An Army recruit has a variety of military occupation specialties (MOSs) from which to choose. One of those is MOS 89D, explosive ordnance disposal (EOD) specialist. An individual who is not color blind and has a score of 126 or higher on the general technical section of the Armed Services Vocational Aptitude Battery is eligible for this MOS. These requirements are less stringent than Marine Corps EOD requirements, which mandate that EOD Marines be at least 21 years of age and have the rank of sergeant or of corporal with a waiver.
The Army EOD field recently made its legacy companies modular, effectively doubling the size of EOD units in order to support ongoing missions around the world. With the rapid increase in the number of EOD Soldiers over the past 7 years, the Army is steadily reaching its EOD recruiting goals. However, the Army still has a significant deficit of EOD-certified team leaders.
EOD Soldier Quality Issues
In the 1940s, when the field of EOD was born after the bombing of Pearl Harbor, there was concern over who should be trained to perform the duties of a technician. The Chief of Ordnance noted that volunteers could not be properly trained or disciplined for the hazards the job brings and that only professional Soldiers could develop the skills and experience needed for such work.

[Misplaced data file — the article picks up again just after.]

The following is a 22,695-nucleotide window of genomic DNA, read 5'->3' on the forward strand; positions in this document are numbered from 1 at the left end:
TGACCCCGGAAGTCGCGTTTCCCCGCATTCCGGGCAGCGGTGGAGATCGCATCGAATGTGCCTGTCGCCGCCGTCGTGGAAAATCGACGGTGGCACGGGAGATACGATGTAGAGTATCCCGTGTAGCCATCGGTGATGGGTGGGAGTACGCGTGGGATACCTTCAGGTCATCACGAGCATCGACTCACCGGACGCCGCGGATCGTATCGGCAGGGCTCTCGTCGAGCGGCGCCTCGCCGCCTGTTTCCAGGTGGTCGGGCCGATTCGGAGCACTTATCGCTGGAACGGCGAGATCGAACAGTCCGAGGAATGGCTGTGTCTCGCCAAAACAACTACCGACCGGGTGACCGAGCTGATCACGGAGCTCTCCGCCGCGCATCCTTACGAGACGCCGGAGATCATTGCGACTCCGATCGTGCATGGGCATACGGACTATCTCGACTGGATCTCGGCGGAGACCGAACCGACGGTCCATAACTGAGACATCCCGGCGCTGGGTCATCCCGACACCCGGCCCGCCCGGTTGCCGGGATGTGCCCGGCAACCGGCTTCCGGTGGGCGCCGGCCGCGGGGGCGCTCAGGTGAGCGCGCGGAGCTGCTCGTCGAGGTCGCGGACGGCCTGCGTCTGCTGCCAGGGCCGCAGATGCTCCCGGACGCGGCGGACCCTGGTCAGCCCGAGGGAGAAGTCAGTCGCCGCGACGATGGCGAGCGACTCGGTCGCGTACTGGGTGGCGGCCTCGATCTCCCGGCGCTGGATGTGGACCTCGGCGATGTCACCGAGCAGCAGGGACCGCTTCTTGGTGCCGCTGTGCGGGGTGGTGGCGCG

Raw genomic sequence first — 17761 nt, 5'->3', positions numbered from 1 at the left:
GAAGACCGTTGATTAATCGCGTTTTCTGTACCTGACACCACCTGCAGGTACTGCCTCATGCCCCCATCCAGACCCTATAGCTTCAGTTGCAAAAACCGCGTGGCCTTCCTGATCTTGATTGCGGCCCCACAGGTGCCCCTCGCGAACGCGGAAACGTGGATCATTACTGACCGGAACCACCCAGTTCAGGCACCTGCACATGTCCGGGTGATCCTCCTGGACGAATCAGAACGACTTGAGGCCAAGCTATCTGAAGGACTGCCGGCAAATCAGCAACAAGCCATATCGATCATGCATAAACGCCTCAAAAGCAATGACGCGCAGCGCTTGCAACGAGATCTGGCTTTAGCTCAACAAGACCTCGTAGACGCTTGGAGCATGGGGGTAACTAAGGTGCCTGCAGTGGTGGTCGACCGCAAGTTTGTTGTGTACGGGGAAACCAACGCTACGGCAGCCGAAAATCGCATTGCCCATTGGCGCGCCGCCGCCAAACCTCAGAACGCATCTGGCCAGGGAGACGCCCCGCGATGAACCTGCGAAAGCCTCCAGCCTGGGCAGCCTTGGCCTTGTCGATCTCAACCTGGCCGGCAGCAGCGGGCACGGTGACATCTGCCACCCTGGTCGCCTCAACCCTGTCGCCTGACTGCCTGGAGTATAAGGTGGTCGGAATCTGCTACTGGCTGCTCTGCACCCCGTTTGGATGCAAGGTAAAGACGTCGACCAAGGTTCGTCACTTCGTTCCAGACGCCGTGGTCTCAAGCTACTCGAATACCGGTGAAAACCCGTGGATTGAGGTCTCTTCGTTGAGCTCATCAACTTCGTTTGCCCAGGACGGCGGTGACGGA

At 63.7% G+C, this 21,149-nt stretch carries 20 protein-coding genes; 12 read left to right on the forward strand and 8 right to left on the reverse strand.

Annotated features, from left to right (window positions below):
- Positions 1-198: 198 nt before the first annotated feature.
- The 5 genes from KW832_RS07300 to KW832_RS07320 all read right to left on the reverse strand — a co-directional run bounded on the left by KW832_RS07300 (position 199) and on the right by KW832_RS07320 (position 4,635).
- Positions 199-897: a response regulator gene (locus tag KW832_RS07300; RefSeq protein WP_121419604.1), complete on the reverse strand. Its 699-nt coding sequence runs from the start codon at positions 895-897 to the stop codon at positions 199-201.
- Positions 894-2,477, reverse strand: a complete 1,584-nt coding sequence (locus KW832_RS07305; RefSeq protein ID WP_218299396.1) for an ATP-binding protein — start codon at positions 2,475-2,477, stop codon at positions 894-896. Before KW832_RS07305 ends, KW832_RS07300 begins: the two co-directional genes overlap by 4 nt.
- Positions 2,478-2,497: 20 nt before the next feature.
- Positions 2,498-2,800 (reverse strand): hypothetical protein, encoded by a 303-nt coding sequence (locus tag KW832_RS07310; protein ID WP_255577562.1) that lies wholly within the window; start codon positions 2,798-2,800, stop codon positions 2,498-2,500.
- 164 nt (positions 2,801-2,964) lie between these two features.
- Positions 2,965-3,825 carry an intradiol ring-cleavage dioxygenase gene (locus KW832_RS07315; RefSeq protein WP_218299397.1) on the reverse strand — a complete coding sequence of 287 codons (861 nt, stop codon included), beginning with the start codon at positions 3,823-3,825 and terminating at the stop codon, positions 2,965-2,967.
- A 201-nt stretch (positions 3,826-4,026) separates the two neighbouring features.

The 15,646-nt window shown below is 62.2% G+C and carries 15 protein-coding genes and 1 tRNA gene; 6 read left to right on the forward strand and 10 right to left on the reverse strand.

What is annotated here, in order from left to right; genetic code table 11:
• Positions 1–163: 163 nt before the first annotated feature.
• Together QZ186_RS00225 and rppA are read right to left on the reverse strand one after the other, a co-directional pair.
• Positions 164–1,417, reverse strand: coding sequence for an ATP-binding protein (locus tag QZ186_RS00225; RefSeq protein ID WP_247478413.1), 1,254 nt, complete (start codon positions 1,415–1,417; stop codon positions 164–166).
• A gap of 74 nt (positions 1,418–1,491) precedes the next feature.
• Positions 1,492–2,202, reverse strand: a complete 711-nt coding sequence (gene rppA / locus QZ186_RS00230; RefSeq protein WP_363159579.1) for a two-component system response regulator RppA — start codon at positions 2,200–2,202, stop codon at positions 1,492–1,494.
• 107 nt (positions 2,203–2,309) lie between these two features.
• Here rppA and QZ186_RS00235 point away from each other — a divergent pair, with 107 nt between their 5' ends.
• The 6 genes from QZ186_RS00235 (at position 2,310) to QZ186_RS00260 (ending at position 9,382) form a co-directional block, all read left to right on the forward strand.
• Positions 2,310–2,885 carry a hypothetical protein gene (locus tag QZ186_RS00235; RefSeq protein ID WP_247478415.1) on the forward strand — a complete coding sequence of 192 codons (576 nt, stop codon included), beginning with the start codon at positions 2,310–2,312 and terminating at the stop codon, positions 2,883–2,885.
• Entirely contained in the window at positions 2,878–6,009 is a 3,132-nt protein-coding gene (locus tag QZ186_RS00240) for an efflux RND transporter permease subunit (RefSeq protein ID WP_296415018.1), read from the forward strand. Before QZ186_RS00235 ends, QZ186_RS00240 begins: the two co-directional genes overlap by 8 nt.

Some argue that the increase in quantity resulting from the emphasis on recruiting EOD Soldiers has reduced the professionalism and job dedication of today's technicians. Critics note that this problem was created by the Army's seemingly lax entry standards, particularly those regarding prior military service time. More stringent requirements will mean that fewer EOD Soldiers are recruited, but new standards may enhance quality among EOD Soldiers.
Moving toward stricter requirements like those of the Marine Corps may be difficult to enforce until the Army meets its fill requirements for enlisted EOD Soldiers. However, stricter standards would promote the selection of more professional and knowledgeable prior-service junior Soldiers. It may also reduce risks and enhance the safety of the three-Soldier EOD teams.
|(Air force photo by SSG Jason Bailey)
Proposed Change to EOD Requirements